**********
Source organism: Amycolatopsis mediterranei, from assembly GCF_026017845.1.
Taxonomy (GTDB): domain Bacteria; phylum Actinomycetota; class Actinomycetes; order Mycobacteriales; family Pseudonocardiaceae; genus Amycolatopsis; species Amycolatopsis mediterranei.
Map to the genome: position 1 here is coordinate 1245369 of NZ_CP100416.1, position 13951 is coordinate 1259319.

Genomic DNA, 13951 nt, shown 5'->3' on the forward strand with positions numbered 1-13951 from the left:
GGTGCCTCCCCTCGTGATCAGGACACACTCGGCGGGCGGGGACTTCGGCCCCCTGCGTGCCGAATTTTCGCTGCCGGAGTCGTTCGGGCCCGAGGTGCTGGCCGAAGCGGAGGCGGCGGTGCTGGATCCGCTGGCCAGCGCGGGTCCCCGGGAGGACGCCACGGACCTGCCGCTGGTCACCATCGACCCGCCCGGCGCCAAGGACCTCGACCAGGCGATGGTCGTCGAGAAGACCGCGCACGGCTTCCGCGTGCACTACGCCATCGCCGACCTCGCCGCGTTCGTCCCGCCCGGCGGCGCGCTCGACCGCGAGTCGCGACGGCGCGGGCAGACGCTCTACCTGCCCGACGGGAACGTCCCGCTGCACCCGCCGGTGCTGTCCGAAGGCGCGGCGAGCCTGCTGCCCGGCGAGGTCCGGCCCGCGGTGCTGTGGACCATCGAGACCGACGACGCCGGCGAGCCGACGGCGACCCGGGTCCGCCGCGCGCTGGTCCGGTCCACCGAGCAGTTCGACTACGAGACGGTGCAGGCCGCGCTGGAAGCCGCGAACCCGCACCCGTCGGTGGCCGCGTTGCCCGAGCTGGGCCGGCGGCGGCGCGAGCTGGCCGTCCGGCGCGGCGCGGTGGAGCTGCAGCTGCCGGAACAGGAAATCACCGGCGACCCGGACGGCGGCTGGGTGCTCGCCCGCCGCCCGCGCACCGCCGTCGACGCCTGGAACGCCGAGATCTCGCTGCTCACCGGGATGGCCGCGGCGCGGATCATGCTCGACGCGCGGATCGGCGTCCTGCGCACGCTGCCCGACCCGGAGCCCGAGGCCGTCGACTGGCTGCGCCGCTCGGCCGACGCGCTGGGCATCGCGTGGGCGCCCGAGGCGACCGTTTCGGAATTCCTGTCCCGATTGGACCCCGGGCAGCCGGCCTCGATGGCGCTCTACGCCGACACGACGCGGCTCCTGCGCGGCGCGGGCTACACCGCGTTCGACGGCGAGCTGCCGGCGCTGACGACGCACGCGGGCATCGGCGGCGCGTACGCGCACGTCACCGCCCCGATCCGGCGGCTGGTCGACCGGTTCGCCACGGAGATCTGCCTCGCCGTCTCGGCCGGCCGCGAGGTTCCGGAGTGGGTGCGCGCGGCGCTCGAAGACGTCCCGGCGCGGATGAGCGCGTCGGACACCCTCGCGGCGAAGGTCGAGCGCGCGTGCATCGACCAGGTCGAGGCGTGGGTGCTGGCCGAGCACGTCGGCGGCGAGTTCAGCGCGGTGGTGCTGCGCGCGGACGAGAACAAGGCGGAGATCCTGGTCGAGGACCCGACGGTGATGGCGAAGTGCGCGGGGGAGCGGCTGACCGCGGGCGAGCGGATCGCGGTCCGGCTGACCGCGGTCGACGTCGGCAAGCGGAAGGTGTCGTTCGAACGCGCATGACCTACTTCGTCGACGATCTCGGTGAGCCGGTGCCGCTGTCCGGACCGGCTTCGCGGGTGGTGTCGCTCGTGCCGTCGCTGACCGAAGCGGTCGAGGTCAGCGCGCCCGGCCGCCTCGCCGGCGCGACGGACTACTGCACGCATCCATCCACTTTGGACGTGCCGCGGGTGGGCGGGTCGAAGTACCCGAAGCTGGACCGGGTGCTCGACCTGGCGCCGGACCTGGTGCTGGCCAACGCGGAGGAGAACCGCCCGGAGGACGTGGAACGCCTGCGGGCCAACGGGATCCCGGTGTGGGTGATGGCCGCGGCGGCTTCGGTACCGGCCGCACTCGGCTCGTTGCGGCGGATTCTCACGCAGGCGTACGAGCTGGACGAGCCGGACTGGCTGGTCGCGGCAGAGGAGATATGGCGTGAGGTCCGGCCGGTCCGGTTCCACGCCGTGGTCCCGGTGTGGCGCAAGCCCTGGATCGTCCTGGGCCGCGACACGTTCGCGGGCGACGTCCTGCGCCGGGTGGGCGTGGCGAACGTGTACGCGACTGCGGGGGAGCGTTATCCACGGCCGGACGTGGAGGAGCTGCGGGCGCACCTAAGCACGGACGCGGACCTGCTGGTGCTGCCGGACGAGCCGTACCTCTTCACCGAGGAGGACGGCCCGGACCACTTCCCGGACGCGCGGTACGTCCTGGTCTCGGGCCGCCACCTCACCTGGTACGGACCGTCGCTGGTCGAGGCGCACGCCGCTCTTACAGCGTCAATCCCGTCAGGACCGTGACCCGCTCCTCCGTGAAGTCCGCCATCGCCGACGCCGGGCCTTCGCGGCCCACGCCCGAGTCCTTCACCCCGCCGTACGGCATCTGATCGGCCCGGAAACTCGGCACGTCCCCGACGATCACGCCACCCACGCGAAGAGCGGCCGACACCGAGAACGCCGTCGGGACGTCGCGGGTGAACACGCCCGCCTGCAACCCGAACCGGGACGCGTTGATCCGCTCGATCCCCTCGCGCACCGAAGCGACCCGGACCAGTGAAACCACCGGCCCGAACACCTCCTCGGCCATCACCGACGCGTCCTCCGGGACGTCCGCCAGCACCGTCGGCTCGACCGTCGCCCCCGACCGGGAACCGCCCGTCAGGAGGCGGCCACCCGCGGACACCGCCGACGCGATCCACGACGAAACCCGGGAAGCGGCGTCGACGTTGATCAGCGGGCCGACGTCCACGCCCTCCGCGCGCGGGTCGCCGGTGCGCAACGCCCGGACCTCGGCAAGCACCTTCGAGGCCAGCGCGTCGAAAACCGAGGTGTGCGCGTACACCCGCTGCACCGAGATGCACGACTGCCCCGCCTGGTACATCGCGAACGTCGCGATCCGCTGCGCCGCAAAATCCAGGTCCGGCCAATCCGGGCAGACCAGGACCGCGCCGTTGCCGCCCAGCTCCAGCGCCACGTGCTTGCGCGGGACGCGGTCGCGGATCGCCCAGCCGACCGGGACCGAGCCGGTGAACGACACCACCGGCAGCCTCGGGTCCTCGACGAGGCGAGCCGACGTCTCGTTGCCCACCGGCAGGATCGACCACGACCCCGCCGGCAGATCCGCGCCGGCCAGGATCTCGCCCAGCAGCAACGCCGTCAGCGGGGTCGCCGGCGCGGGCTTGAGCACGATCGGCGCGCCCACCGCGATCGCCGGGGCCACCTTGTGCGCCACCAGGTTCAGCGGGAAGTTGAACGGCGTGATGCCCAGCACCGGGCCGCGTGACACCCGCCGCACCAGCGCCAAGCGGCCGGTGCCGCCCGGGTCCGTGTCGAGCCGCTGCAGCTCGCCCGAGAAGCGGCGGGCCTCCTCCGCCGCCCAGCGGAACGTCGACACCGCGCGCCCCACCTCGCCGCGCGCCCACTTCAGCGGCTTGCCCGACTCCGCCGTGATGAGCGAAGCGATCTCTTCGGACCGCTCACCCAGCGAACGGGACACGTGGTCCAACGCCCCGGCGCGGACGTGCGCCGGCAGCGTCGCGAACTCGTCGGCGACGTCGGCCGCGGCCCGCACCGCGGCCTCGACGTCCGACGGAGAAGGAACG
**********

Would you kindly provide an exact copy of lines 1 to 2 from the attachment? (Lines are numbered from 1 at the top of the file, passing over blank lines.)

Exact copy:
Source organism: Amycolatopsis mediterranei, from assembly GCF_026017845.1.
Taxonomy (GTDB): domain Bacteria; phylum Actinomycetota; class Actinomycetes; order Mycobacteriales; family Pseudonocardiaceae; genus Amycolatopsis; species Amycolatopsis mediterranei.